What is the aflatoxin problem?
Aflatoxins are highly toxic to humans and animals. Aflatoxin-producing moulds affect grain and other food crops – maize and groundnuts in particular. Millions of people living in Africa are exposed to high, unsafe levels of aflatoxins through their diet. Meanwhile, farmers miss out on export opportunities since their products do not meet international food safety standards.
How do aflatoxins affect human health?
In high doses, aflatoxins can lead to serious illness and even death in both humans and animals. They can cause acute liver cirrhosis and are strongly linked to an increased risk of liver cancer. It is estimated that aflatoxins cause between 5% and 30% of all liver cancer in the world, with the highest incidence of 40% occurring in Africa. In the aflatoxin hotspots of Mozambique, the rate of liver cancer is reported to be up to 60 times higher than that found in the United States of America. Two independent studies have linked aflatoxins to immune suppression, increased susceptibility to diseases such as HIV and malaria, and a possible reduction in the effectiveness of vaccines. And limited recent studies show an association between aflatoxin exposure and stunted growth in children under five years old. Work by the International Institute for Tropical Agriculture (IITA) in Togo and Benin has shown that large numbers of children may be affected by aflatoxin-associated stunting. This means that aflatoxins could be contributing to a significant public health burden in developing countries.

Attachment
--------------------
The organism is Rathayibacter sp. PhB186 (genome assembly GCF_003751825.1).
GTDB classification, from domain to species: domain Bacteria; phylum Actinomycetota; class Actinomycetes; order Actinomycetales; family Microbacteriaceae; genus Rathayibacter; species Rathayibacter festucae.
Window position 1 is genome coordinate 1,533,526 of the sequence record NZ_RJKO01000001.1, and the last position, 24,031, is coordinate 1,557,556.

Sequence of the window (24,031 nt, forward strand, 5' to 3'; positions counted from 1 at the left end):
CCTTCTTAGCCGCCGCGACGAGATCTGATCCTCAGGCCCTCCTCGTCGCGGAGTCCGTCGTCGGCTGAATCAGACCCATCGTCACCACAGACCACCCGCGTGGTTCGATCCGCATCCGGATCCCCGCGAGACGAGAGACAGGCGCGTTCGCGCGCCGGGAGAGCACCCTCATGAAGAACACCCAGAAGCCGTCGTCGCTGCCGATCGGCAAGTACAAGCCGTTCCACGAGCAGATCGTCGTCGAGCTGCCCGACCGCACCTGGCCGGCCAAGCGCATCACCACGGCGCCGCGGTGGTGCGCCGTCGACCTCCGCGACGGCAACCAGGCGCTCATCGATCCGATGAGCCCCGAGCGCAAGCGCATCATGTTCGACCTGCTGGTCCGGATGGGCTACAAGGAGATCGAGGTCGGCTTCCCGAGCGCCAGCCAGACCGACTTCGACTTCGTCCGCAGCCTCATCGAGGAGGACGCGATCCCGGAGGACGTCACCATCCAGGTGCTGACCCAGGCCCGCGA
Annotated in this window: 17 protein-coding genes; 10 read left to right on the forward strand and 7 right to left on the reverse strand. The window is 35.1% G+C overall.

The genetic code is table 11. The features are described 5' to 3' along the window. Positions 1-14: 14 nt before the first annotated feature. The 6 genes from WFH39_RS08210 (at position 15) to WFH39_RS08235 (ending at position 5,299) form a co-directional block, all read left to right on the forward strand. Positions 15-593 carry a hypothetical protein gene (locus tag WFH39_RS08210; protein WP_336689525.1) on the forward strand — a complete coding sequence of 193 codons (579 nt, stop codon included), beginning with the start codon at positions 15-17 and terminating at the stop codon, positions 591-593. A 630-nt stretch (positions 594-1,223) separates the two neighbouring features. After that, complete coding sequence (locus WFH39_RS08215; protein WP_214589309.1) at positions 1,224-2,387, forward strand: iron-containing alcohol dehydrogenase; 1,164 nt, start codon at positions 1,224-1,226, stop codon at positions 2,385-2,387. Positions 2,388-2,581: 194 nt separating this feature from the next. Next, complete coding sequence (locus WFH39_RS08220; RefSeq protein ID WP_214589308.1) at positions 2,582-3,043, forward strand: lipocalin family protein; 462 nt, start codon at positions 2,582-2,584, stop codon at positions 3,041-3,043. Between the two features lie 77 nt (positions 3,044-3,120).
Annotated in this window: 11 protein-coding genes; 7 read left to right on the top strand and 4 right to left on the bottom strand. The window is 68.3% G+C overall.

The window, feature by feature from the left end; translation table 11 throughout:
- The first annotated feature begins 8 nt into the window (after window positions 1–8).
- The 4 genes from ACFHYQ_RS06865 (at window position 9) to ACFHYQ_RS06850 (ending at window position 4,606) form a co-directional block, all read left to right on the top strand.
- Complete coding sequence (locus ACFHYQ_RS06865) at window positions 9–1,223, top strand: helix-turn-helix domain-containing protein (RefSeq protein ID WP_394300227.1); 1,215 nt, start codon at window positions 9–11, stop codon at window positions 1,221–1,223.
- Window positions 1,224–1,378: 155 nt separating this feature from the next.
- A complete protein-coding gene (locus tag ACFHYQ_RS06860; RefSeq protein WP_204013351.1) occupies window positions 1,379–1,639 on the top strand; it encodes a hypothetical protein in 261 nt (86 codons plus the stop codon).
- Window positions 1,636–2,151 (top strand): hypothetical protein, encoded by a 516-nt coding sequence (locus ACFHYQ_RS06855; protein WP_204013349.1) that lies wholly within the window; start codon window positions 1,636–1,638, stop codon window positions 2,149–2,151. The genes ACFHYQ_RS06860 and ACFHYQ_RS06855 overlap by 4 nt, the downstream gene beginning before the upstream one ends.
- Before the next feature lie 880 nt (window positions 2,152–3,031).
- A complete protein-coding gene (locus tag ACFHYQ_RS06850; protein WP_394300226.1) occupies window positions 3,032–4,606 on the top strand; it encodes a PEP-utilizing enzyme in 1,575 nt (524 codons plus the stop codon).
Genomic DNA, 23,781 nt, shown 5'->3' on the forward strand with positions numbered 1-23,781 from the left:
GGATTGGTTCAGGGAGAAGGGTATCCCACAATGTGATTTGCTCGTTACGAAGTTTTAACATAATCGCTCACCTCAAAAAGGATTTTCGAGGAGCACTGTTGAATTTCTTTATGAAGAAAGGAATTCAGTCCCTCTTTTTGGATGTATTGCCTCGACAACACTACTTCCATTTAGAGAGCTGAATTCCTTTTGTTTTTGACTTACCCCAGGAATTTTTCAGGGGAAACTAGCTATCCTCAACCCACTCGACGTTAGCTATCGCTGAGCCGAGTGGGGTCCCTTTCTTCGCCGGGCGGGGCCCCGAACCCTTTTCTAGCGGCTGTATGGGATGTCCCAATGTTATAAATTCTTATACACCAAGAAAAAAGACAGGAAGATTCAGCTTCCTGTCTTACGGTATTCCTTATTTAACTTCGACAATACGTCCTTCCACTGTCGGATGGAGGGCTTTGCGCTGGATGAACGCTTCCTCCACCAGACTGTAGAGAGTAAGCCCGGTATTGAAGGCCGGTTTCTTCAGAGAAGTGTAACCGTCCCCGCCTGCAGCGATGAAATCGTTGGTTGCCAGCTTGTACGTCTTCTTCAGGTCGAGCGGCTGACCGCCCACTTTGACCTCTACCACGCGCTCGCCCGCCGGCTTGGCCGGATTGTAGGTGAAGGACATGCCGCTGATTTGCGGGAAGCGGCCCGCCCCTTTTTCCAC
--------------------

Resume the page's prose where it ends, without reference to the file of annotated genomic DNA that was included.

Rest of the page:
How do aflatoxins affect Africa’s food economy?
Aflatoxins contribute to nutritional and economic losses in major commodities including groundnuts, maize, sorghum, cassava, yam chips, cotton seeds, coffee, cocoa, copra and oils. Aflatoxin contamination also prevents commodities from meeting international, regional and local regulations, and standards governing agricultural trade and food safety. Contaminated food is effectively lost as it must be destroyed because alternative uses are not readily available. Small-scale farmers are hit particularly hard. Since contaminated crops do not meet food safety standards, aflatoxin contamination undermines local purchase programmes by development partners and access to other markets. It also hinders investments in seeds, tools and fertilizers, intended to boost agricultural development and trade. Through contaminated feed, aflatoxin exposure is detrimental to the health of livestock. This causes a decrease in milk and egg yields, with high doses causing serious illness. Aflatoxins can, therefore, have devastating economic impacts on livestock and dairy sectors.